Trump’s Call to Space Station Becomes All About Trump

The nominal purpose of President Donald Trump’s phone call to the International Space Station on Monday was to congratulate NASA astronaut Peggy Whitson on setting a new American record for total time in space.

That he did. But, in the process, the president somehow managed to turn the event back to his favorite subject: himself.

That process began when he asked Whitson a fairly simple question: when is the country going to be sending astronauts to Mars. The record breaking astronaut rather delicately responded that according to the NASA funding bill Trump had just signed, the nation’s aiming for missions in the 2030’s.

With a chuckle, Trump replied that he would love to do it by the end of his first term in 2021 or his second in 2025.

That first deadline is, of course, impossible while the second is, at best, highly improbable. That’s certainly the case with NASA’s current funding levels and the Space Launch System and Orion spacecraft, which are not scheduled to make the first crewed flight until 2021 at the earliest.

So, the president — who didn’t seem to know what the schedule for sending humans to Mars was when he started the phone call — was certainly joking when he proposed moving the deadline up about 8 to 10 years? Right?

Well, maybe. Or maybe not.

Trump returned to the subject later in the conversation, praising himself for having signed a bill calling for sending Americans to Mars and saying he’d love to see it done while he’s in office.

This further remark quickly generated vigorous debates on social media and headlines online about what the president meant. Was he serious? Did he have some plan to get astronauts to Mars in less than 8 years? Would he embrace Elon Musk’s plan to begin sending thousands of colonists there by the mid-2020’s?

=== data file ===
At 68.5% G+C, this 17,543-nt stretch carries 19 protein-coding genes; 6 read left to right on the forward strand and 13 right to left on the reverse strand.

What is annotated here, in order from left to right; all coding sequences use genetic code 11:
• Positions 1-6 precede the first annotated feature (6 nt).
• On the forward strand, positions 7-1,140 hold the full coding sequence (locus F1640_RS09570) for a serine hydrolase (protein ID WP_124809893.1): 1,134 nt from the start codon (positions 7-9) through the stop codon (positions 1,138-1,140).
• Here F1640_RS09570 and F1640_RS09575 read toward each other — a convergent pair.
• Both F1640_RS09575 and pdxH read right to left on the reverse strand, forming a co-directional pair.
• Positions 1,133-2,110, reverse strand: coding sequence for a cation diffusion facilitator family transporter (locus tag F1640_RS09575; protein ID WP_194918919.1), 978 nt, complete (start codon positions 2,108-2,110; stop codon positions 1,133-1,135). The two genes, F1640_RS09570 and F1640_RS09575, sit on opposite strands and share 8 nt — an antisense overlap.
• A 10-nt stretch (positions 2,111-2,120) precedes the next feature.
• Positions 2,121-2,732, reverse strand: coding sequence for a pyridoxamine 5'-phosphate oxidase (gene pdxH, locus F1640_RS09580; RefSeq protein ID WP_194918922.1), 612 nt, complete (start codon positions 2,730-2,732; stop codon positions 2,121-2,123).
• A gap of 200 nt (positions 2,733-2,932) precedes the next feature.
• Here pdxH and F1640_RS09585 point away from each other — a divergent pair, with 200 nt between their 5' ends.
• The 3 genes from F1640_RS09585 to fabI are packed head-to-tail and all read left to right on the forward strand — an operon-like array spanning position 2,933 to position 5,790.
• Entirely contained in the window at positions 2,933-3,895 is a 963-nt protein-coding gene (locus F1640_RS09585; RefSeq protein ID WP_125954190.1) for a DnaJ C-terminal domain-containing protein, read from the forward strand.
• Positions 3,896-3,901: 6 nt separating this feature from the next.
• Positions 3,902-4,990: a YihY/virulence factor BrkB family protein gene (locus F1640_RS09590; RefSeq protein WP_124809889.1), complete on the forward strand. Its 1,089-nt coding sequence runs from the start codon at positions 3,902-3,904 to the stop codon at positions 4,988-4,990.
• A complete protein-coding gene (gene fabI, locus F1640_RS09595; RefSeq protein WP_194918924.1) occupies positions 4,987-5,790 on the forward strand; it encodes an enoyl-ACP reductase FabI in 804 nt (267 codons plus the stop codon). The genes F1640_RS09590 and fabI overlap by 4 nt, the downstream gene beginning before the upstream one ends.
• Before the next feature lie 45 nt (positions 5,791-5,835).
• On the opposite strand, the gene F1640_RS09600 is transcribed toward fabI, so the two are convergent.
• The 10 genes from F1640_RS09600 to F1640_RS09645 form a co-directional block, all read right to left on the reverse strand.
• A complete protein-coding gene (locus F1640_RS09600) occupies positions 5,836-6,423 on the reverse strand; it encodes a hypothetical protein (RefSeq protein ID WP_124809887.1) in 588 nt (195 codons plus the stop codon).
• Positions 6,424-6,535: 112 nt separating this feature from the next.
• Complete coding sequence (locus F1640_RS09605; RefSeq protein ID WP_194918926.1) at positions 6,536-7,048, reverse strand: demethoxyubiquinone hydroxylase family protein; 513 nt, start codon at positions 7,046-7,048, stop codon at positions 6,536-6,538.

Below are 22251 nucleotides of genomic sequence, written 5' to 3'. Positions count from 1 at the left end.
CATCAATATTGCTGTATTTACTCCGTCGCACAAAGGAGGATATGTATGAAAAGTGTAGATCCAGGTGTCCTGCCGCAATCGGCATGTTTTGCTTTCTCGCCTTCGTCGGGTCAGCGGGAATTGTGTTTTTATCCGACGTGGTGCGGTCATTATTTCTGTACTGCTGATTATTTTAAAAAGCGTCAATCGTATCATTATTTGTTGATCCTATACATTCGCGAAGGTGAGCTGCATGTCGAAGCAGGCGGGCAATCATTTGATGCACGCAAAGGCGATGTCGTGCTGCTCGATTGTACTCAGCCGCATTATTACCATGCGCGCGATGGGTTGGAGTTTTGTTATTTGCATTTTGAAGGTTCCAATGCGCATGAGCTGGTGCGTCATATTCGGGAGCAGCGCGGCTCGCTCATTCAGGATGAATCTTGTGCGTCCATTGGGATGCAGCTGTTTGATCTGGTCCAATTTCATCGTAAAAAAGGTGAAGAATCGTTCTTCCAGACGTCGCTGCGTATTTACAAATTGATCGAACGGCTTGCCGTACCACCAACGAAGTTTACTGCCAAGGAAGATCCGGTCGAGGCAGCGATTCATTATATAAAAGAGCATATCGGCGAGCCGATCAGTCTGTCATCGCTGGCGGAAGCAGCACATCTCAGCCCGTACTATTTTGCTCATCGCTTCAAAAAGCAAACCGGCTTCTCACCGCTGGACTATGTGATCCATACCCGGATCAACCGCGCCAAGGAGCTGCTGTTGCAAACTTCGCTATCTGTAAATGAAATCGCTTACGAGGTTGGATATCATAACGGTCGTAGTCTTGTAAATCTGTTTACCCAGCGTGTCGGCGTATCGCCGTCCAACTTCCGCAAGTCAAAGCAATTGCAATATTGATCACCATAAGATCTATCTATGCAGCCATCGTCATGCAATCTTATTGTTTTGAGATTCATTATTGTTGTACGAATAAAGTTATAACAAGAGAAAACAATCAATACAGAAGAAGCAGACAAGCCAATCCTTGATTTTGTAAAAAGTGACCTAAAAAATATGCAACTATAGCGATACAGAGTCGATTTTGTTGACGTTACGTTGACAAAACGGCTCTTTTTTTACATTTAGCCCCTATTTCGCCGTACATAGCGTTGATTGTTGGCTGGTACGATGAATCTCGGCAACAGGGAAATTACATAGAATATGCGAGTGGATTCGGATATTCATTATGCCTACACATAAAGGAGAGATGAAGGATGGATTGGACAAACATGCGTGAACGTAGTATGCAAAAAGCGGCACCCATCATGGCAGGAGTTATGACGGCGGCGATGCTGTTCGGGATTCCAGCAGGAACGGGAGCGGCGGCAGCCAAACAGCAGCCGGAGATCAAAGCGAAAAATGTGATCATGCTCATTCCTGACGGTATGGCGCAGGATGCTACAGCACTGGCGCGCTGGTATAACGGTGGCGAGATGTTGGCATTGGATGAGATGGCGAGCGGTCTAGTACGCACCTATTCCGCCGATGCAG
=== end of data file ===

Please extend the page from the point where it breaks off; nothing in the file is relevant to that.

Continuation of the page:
My guesses are: Maybe. No. Probably not.

Barring a massive increase in NASA funding, getting astronauts to Mars by the end of Trump’s hypothetical second term would mean cancelling SLS and Orion — which are at the center of NASA’s plans and the funding measure Trump signed — and giving billions to SpaceX to pursue the plan Musk unveiled in Mexico last September.

There is virtually no — zero, nada, zilch, rien de tout — support in Congress for anything like that. SLS and Orion exist because of Congress. They support too many jobs in too many states and districts crucial to Trump’s re-election chances. So, any attempt to cancel them would almost certainly fail.

But, look at what Trump’s statements did. They focused the discussion away from Whitson’s achievement onto what the president would or would not do. Trump was not going to upstaged by some astronaut who have traveled around and around in space for god know’s how many days.

And here’s the other misdirection. To reinforce the focus on the family Trump, the president had first daughter Ivanka with him in the Oval Office. With Melania Trump’s absence from Washington, Trump’s daughter has become a sort of surrogate first lady.

One of Ivanka pet causes as special assistant to the president is to encourage female students to become involved in STEM education. She dutifully talked about the Trump Administration’s deep support for STEM and science in general.

Of course, this is really not true. The outline for Trump’s first budget would eliminate NASA’s Education Office. It would end three of the space agency’s environmental missions. Turn off a camera on a working satellite that provides images of the entire Earth. The budget would slash support for science across the federal government. It would devastate global change research. The budget would also cut education funding, including money for training new teachers.

Ivanka’s support for STEM means absolutely nothing if her father carries out his plans to gut science funding across the entire federal government. It’s a meaningless gesture that amounts to nothing without policies to support it.

But, what are people talking about after the call to the space station? Not Whitson’s achievement. Not the Trumps’ hypocrisy in promoting science education while cutting the budget.

No, everyone’s talking about the president’s desire to send people to Mars while he’s in office, even though there doesn’t seem to be any plan or money available to do so.

The media is easily distracted by shiny things. It’s one of the reasons Trump won the presidency. Fool me once, shame on you. Fool me dozens of times, it must be Donald Trump.